Cross-laminated timber makes timber buildings with an increasing number of storeys achievable. With more storeys, structural robustness needs more attention to make a building survive unforeseen events (e.g. accidents, terrorism) and save lives. For steel and concrete buildings, design methods for robustness focus on connection details. The assessment of joints in cross-laminated timber buildings regarding robustness is rather limited in the literature. The objective of this paper is to conduct an initial assessment of the connectors after the removal of a wall in a platform cross-laminated timber building. We used the finite element method and the component method for the analysis of a case building. The results indicate that the wall-to-wall and the floor-to-floor connectors may fail at low deflection levels leading to high shear loads in the floor panel above the removed wall, which might induce cracking. The removal analysis was only partially completed, but we identified an indication of the deformation behaviour of the case building. Testing and refined modelling of the connections is needed in the future to verify the results. This study may facilitate future investigations regarding robustness of multi-storey cross-laminated timber buildings.
Multi-storey buildings require mitigation of consequences of unexpected or accidental events, to prevent disproportionate collapse after an initial damage. Cross-laminated timber (CLT) in platform-type construction is increasingly used for multi-storey buildings, however, the collapse behaviour and alternative load paths (ALPs) are not fully understood. A 3D non-linear component-based finite element model was developed for a platform-type CLT floor system to study the ALPs after an internal wall loss, in a pushdown analysis. The model, which accounted for connection failure, timber crushing and large displacements, was calibrated to experimental results and then adapted for boundary conditions corresponding to typical residential and office buildings. Subsequently, five parameters (floor span, connection type, vertical location of the floor, tying level, horizontal wall stiffness) were varied, to study their effects on the ALPs in 80 models. The results showed that three ALPs occurred, of which catenary action was the most dominant. Collapse resistance was mainly affected by the floor span, followed by the axial strength, stiffness and ductility of the floor-to-floor connection, the weight of the level above and the floor panel thickness. This study provides an approach to model ALPs in a platform-type CLT floor system to design disproportionate collapse resistant multi-storey CLT buildings.
Cross laminated timber (CLT) is a wood panelling building system that is used in construction, e.g. for floors, walls and beams. Because of the increased use of CLT, it is important to have accurate simulation models. CLT systems are simulated with one-dimensional and two-dimensional (2D) methods because they are fast and deliver practical results. However, because non-edge-glued panels cannot be modelled under 2D, these results may differ from more accurate calculations in three dimensions (3D). In this investigation, CLT panels with different width-to-thickness ratios for the boards have been simulated using the finite element method. The size of the CLT-panels was 3.0 m × 3.9 m and they had three and five laminate layers oriented 0°–90°–0° and 0°–90°–0°–90°–0°. The thicknesses of the boards were 33.33, 40.0, and 46.5 mm. The CLT panel deformation was compared by using a distributed out-of-plane load. Results showed that panels with narrow boards were less stiff than wide boards for the four-sided support setup. The results also showed that 2D models underestimate the displacement when compared to 3D models. By adjusting the stiffness factor k88, the 2D model displacement became more comparable to the 3D model.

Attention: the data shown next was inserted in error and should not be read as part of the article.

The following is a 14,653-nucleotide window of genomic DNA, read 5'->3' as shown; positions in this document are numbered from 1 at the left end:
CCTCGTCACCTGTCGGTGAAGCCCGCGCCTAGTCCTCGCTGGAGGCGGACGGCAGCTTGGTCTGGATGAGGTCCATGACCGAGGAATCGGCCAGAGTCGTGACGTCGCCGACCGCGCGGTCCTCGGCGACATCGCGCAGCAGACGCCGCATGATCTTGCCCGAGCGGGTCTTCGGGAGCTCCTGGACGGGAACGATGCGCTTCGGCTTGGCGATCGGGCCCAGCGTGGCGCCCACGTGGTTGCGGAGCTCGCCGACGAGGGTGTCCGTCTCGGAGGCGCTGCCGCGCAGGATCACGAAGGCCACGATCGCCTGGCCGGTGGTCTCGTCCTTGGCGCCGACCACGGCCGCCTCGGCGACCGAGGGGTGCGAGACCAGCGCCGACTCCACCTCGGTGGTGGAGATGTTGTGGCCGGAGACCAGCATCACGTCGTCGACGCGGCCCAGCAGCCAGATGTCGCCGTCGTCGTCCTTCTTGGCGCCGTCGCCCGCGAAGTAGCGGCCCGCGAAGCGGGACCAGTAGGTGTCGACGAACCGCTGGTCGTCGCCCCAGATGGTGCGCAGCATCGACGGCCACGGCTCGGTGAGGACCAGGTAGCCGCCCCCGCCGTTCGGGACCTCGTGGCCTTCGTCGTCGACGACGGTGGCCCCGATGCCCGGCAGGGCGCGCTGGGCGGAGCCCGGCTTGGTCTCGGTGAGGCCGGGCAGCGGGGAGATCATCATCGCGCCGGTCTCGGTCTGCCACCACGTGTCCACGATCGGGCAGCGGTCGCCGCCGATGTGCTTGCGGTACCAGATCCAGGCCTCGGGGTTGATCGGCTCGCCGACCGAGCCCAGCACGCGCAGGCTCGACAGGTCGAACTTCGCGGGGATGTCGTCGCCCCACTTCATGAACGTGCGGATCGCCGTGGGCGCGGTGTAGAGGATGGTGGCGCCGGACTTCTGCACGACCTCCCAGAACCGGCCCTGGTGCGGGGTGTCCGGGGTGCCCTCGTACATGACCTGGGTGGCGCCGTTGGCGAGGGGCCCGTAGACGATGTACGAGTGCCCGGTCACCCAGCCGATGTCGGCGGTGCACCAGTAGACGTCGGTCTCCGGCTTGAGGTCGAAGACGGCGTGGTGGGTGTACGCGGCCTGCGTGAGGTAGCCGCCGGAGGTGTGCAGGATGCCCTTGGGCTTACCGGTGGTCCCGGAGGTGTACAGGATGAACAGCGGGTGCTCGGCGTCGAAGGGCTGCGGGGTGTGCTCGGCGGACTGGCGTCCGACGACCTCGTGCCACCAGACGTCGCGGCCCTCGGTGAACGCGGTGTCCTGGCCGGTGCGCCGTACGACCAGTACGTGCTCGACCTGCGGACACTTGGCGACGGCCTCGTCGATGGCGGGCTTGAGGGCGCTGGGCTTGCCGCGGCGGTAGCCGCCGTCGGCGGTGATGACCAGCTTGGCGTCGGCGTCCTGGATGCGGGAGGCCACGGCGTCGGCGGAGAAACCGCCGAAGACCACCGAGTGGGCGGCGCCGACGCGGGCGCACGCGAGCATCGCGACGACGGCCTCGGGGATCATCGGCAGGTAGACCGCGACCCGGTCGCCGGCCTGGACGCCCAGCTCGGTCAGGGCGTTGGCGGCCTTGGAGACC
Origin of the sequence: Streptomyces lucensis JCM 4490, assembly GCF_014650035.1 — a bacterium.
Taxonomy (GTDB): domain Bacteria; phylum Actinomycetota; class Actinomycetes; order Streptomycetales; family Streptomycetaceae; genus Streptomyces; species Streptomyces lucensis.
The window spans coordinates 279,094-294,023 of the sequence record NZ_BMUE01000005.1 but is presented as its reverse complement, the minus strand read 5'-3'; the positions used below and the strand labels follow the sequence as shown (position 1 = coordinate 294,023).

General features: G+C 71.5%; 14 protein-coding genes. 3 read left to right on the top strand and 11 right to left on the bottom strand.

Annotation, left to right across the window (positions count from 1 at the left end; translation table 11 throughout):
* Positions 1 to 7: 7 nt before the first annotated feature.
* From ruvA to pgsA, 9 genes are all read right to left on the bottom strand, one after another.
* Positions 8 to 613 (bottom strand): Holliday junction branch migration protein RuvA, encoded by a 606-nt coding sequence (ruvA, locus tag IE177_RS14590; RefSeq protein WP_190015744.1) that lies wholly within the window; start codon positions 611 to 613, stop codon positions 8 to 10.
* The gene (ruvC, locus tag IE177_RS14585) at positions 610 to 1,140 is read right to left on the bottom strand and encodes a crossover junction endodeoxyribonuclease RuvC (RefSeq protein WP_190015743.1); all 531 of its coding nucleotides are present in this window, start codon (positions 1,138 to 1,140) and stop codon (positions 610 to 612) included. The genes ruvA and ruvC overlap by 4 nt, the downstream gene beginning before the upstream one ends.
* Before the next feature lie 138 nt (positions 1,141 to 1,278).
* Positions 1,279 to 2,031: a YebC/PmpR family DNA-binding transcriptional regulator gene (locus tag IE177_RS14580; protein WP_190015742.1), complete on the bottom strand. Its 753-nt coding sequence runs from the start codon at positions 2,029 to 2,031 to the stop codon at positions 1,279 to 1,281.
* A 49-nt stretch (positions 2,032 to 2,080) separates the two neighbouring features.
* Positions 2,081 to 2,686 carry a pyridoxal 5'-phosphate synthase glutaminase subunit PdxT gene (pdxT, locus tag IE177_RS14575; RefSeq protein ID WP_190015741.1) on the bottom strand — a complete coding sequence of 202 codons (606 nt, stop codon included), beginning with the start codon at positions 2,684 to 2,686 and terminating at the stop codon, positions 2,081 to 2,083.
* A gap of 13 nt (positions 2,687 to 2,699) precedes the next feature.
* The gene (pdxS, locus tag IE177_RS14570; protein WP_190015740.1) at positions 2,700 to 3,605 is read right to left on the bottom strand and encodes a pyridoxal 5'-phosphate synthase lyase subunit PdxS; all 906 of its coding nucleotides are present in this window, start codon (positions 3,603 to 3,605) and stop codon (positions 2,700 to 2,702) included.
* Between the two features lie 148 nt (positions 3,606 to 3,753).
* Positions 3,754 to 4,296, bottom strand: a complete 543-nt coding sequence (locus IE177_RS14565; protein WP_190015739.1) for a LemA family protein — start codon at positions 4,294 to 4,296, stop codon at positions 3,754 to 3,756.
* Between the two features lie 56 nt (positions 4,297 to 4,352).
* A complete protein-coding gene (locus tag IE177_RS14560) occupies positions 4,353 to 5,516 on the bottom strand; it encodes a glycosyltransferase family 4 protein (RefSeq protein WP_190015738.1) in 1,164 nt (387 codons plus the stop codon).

Timber buildings are increasing in their dimensions. Structural robustness is imperative for all buildings and specifically important for tall buildings. Lives can be saved if disproportionate collapse can be avoided after a catastrophic event (e.g. accident, terrorism). The literature about robustness is comprehensive concerning concrete and steel buildings, but is rather limited regarding timber. This paper reviews robustness in general and robustness of timber buildings in particular. Robustness is an intrinsic structural property, enhancing global tolerance to local failures, regardless of the cause. A deterministic approach to assess robustness is to remove certain load-bearing elements from the structure and compare the consequences to given limits. Design methods for robustness may be direct by assessing effects of local failure, or indirect by following guidelines. For robust timber buildings, the connections are the key aspects. Usually, metal connectors may provide the required joint ductility. For robust light timber-frame construction, rim beams may be designed. For timber posts and beams and cross laminated timber, guidance regarding robustness is scarce, but in some aspects they seem to be similar to steel frames and precast concrete. Future research should assess the capacity of connections, and evaluate the adequacy of seismic connectors for robust timber buildings.